Worcester v. Georgia

Case Summary

In 1830 Congress passed the Indian Removal Act, which authorized the president to grant the Indians unsettled lands west of the Mississippi River in exchange for Indian lands within existing state borders.

The U.S. Supreme Court under Chief Justice John Marshall addressed the Indian lands question in two cases: Cherokee Nation v. Georgia in 1831 and Worcester v. Georgia in 1832. Both cases addressed Georgia’s attempt to assert its jurisdiction over Cherokee land within the state that was protected by federal treaty.

  • Cherokee Nation v. Georgia: the Supreme Court ruled that it had no jurisdiction to hear the Cherokee request to prevent Georgia’s attempt. The Court determined that the Cherokees were a ward of the United States rather than “a sovereign nation.” By refusing to hear the case, the Court left the Cherokees at the mercy of the state of Georgia.
  • Worcester v. Georgia: The Georgia Legislature passed a law requiring anyone other than Cherokees who lived on Indian territory to obtain a license from the state. Samuel Worcester and several other non-Cherokee Congregational missionaries established a mission on Cherokee land at the request of the Cherokees and with permission of the U.S. government. The state of Georgia charged Worcester and the other missionaries with “residing within the limits of the Cherokee nation without a license.” They were convicted and sentenced to four years of hard labor. Worcester and the other missionaries appealed their convictions to the U.S. Supreme Court.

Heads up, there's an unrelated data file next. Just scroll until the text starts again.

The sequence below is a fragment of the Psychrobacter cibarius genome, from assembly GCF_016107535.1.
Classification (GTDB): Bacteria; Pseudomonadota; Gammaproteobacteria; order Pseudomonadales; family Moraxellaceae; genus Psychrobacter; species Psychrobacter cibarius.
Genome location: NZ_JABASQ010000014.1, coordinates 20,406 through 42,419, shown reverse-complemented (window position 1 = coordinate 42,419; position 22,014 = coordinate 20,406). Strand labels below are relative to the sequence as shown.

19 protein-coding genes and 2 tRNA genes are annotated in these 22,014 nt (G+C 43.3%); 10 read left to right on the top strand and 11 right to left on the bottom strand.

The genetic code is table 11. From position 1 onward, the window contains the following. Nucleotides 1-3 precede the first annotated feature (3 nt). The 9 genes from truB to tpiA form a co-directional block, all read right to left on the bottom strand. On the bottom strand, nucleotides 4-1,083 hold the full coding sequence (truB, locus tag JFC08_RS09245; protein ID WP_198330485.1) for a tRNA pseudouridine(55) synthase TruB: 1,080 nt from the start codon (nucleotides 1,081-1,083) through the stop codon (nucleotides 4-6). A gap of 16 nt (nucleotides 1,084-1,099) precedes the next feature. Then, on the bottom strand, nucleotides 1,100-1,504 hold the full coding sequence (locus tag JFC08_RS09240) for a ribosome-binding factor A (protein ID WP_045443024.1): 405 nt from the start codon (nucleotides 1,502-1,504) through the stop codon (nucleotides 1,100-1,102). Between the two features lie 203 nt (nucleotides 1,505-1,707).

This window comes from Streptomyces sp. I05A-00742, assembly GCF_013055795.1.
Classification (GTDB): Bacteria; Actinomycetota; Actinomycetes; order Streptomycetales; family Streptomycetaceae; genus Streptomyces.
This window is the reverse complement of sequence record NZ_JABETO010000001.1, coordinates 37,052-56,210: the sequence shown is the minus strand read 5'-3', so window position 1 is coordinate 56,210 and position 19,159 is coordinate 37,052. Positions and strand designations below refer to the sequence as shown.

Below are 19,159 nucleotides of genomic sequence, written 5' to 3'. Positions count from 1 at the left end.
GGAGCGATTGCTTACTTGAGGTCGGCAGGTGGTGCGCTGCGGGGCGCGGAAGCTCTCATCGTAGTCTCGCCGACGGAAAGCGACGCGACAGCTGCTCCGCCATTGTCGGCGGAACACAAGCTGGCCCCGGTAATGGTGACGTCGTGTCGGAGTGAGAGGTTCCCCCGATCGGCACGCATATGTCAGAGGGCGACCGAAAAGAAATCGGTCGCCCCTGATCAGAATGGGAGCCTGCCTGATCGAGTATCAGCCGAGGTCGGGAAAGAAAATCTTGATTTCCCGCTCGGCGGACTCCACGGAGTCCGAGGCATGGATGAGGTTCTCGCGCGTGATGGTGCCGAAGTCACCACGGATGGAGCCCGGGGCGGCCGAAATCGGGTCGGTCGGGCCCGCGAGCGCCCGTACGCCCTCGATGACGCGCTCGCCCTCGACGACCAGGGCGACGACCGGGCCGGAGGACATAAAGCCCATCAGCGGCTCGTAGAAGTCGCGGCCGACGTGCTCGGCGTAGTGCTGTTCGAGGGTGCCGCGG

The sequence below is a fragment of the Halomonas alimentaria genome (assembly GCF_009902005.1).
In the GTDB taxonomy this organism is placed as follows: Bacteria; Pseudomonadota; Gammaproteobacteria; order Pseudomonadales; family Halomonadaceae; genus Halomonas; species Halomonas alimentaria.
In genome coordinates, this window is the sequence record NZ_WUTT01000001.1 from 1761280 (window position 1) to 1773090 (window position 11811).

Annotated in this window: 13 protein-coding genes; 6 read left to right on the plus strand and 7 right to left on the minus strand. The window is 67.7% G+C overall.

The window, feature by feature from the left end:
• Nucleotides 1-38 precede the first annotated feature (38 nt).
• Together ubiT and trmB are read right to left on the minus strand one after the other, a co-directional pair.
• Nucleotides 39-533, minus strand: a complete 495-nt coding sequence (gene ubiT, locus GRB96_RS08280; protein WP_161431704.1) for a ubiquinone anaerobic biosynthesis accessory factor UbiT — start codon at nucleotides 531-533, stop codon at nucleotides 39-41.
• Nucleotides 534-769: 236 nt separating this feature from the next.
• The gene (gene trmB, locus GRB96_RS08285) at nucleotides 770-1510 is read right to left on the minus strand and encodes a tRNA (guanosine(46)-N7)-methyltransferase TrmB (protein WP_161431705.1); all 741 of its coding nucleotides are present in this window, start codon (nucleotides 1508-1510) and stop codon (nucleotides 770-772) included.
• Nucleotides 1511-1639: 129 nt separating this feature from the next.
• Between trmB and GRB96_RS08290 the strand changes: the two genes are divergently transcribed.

Legal Issue

The Court considered the following question: Does a state have the power to pass laws concerning sovereign Indian nations?


Speaking through Chief Justice John Marshall, the Supreme Court ruled in favor of Worcester and the Cherokees. The Court reasoned that the Cherokee nation was “a distinct community” with “self-government” in which the laws of Georgia had no force. Marshall wrote that the citizens of Georgia had no right to enter Cherokee land without permission of the Cherokees themselves, or in conformity with treaties, and with the acts of Congress.” All interaction between the United States and the Cherokee nation was granted to the U.S. government.

Source: Worcester v. Georgia
Copyright © The State Bar of Texas

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